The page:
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During the early primitive streak stage, prospective heart cells, including those of the endocardium, the myocardium and the epicardium, reside in the rostral half of the primitive streak in an anterior–posterior (rostro–caudal) sequence; that is, the cells that will contribute to the outflow tract (OFT) and right ventricle (RV) are included in an anterior region of the anterior half of the primitive streak (blue dots in Fig. 1B), whereas the left ventricle (LV), the atria, and the sinus venosus forming cells are located in the posterior region of the anterior half of the primitive streak (red dots in Fig. 1B; Garcia-Martinez and Schoenwolf 1993). During gastrulation, prospective heart cells ingress into the primitive streak, and thereafter migrate anterolaterally to form the anterior lateral plate mesoderm (arrows in Fig. 1B; Yang et al. 2002; Chuai et al. 2006). Later, the anterior lateral plate mesoderm splits into the dorsal somatic and ventral splanchnic (visceral) mesoderm, resulting in the formation of the pericardial coelom (cavity). At this time, prospective heart cells are restricted to the splanchnic (visceral) mesoderm and constitute the heart forming mesoderm (Linask 1992). Cell tracing experiments have shown that the lateral-most cells in the heart forming mesoderm are incorporated into the atria and the LV (red dots in Fig. 1C), whereas the mediocaudally located progenitor cells are incorporated mainly into the OFT and RV (blue dots in Fig. 1C). In association with the formation of the foregut pocket (anterior intestinal portal; FP in Fig. 1C, D), the heart fields invert along the anterior–posterior (rostro–caudal) axis of the coelom (120–130° in chicks and 180° in humans; arrows in Fig. 1C), bend ventrally, and fuse with each other to form a “myocardial trough,” which is contiguous with the non-cardiac splanchnic mesoderm across the dorsal mesocardium (Moreno-Rodriguez et al. 2006; Abu-Issa and Kirby 2008). Later, the dorsal mesocardium is broken down to generate the primitive heart tube; therefore, it connects with the artery at the anterior pole (OFT) and with the vein at the venous pole (inflow tract). The primitive heart tube contains the future LV, the atrioventricular canal, the atria, and some RV lineage cells (red dots in Fig. 1D), but not the OFT. Surgical deletion of the midline region of the endoderm results in a bilateral heart (cardiac bifida) (Moreno-Rodriguez et al. 2006), and Gata4-mutants affect endoderm development, thereby disrupting heart tube formation, leading to cardia bifida (Narita et al. 1997; Reiter et al. 1999). Therefore, an endoderm effect, the formation of the foregut pocket, appears to be crucial to controlling the migration of the left and right heart fields to the ventral midline during the formation of the primitive heart tube.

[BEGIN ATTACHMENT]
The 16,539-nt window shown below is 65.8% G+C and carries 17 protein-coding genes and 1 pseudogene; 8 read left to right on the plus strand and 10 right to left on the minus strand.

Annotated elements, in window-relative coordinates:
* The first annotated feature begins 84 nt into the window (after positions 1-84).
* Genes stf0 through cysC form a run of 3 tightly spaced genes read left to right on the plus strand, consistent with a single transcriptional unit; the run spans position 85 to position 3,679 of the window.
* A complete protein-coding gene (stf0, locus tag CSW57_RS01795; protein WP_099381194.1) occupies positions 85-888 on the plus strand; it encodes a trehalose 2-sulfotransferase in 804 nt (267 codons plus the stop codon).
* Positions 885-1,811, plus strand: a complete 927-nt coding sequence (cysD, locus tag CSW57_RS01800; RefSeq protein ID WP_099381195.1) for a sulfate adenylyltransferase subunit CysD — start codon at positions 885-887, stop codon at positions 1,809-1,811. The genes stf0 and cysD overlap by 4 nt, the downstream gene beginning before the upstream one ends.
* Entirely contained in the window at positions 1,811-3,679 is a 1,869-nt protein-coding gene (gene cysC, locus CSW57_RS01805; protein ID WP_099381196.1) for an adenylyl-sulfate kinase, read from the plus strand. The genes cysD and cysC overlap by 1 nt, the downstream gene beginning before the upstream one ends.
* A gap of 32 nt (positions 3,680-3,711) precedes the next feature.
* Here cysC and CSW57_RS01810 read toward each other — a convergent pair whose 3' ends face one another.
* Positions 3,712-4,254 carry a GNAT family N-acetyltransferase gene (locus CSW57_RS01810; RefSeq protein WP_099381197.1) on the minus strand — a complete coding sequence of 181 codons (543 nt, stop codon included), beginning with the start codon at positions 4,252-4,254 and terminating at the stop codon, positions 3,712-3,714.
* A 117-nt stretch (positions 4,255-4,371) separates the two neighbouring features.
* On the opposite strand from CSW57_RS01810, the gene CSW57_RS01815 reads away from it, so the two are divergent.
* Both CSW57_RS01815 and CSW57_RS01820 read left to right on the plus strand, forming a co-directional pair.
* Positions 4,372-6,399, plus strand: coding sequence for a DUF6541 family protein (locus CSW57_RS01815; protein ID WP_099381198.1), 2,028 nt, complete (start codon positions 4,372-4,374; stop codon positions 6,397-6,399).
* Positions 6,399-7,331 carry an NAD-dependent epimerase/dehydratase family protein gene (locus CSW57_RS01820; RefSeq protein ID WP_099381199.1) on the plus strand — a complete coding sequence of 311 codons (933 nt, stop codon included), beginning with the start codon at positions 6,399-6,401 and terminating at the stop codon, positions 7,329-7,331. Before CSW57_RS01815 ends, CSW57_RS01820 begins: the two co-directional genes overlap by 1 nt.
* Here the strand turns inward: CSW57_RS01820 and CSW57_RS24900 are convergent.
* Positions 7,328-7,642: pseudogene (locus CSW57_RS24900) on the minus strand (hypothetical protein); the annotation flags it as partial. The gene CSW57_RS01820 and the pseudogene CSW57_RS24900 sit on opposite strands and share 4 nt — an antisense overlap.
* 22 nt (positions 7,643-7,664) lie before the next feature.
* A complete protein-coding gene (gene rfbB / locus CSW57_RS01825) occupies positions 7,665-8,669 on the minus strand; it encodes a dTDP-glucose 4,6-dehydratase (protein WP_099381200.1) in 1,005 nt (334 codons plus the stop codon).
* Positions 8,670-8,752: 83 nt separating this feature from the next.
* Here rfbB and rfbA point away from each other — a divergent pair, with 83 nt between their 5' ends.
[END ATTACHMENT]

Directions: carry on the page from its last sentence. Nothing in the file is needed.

In chicks, the segmental polarity of the heart tube is not committed at the primitive streak stage, but rather is established just before the formation of the primitive heart tube (Redkar et al. 2001). Altering the anterior–posterior organization of the precardiac region by grafting affects heart morphogenesis at the primitive heart tube stage but not at earlier stages (Patwardhan et al. 2000). In Meilhac et al. (2003, 2004), retrospective clonal analysis using a lacZ reporter gene targeted to α-cardiac actin revealed clusters of dispersed cells along the venous-arterial axis of the heart tube and the existence of two lineages that segregate from a common precursor, suggesting that the embryonic cardiac regions arise by progressive restriction of cell dispersion rather than pre-pattern formation by lineage specification. Therefore, it is likely that the lineage specification of heart progenitor cells occurs during their migration/movement and is completed immediately before the formation of the primitive heart tube.